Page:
Managing Social Issues
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Managing Social Issues

A Public Values Perspective

Edited by Peter Leisink, Paul Boselie, Maarten van Bottenburg and Dian Marie Hosking

Western societies face complex social issues and a growing diversity of views on how these should be addressed. The traditional view focuses on government and public policy but neglects the initiatives that non-profit and private organizations and local networks take. This book presents a broader variety of viewpoints and theories. Looking at various cases, the authors analyse conflicting values and interests, actors’ understandings of the public values related to social issues, and their action to create what they regard as public value. Drawing together these perspectives the authors point the way to how government and the private and voluntary sectors can work in tandem to resolve social issues.
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Chapter 9: Both sides now: theoretical perspectives on the link between social and HR policies in promoting labour market participation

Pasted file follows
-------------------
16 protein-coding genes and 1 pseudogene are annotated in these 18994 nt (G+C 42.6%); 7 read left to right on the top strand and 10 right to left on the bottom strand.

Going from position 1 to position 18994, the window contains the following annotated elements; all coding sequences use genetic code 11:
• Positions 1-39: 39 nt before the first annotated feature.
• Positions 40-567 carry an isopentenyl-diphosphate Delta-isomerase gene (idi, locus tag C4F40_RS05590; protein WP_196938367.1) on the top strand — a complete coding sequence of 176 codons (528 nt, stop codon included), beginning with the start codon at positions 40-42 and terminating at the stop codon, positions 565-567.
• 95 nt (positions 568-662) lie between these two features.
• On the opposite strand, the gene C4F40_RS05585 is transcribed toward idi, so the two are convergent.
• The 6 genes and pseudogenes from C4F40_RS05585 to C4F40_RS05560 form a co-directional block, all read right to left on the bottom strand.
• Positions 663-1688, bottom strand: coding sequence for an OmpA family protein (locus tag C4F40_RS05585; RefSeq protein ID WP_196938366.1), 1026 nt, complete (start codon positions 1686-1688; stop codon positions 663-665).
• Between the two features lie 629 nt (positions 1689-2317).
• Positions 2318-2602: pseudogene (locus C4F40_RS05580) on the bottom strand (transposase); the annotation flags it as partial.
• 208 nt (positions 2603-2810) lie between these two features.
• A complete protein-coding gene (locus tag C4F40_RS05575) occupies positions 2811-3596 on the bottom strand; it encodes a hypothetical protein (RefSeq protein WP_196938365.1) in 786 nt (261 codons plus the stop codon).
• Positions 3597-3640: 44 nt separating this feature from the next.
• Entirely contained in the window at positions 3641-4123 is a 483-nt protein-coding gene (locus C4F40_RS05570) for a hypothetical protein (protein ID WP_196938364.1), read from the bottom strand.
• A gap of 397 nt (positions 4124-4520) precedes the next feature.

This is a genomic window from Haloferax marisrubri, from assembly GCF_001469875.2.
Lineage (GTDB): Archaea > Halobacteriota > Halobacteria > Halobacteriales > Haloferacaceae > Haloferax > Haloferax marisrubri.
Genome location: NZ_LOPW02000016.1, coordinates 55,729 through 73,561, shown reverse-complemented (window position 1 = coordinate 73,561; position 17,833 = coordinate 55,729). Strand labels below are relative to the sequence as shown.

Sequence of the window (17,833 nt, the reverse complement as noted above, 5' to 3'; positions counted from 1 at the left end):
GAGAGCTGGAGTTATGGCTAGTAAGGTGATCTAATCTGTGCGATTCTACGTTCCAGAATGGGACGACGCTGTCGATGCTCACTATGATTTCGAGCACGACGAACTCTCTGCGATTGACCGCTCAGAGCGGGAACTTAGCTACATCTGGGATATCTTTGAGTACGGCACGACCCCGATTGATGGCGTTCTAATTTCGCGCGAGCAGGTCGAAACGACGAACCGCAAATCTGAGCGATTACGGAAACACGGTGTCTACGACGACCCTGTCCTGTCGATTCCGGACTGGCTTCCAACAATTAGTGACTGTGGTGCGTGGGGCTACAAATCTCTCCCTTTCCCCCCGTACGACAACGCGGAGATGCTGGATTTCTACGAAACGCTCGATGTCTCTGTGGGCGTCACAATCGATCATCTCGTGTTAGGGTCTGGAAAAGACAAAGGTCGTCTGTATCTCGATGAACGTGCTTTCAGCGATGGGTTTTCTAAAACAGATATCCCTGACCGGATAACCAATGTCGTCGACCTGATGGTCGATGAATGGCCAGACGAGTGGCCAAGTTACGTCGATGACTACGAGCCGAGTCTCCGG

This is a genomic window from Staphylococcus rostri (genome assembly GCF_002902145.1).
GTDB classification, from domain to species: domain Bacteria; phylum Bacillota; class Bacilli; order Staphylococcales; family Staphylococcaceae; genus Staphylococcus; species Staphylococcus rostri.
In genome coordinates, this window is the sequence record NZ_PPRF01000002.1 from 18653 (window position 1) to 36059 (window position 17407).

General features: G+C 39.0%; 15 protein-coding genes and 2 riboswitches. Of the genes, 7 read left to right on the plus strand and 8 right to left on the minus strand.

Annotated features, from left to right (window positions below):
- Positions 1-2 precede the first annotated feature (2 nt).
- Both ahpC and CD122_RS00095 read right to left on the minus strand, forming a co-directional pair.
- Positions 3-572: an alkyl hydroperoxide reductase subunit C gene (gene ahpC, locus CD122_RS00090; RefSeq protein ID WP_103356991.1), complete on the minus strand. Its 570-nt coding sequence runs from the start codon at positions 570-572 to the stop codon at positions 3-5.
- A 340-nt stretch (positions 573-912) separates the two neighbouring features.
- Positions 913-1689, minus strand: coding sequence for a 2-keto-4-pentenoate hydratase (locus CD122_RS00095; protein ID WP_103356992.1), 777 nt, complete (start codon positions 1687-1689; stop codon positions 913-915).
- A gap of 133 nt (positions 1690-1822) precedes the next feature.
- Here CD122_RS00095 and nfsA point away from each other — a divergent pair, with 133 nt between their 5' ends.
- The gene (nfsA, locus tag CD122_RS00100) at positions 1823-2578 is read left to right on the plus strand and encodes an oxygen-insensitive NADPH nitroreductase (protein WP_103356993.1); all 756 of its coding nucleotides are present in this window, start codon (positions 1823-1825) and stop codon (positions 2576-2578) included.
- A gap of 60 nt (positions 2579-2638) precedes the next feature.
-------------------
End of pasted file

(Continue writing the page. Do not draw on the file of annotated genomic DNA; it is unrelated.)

Rik van Berkel and Peter Leisink


Participation in the labour market has become a major public value in the EU and its member states over recent decades. Its promotion is seen as serving economic and social objectives: improving the competitiveness of European economies, increasing the flexibility of work organizations and strengthening social cohesion in European societies. Realizing these objectives, it is argued, is a shared responsibility of states, of work organizations and social partners, and of individual citizens. The nature and distribution of responsibilities in the pursuit of public values are not static; rather, redefining responsibilities and redistributing them among societal actors is an integral part of reform processes. Redefining and redistributing responsibilities is a highly political and contested activity. In the context of promoting labour-market participation this, for example, becomes clear in debates on the impact on social citizenship of transferring responsibilities for welfare and welfare arrangements from the state to individuals and families (see Gilbert 2002; Betzelt and Bothfeld 2011).

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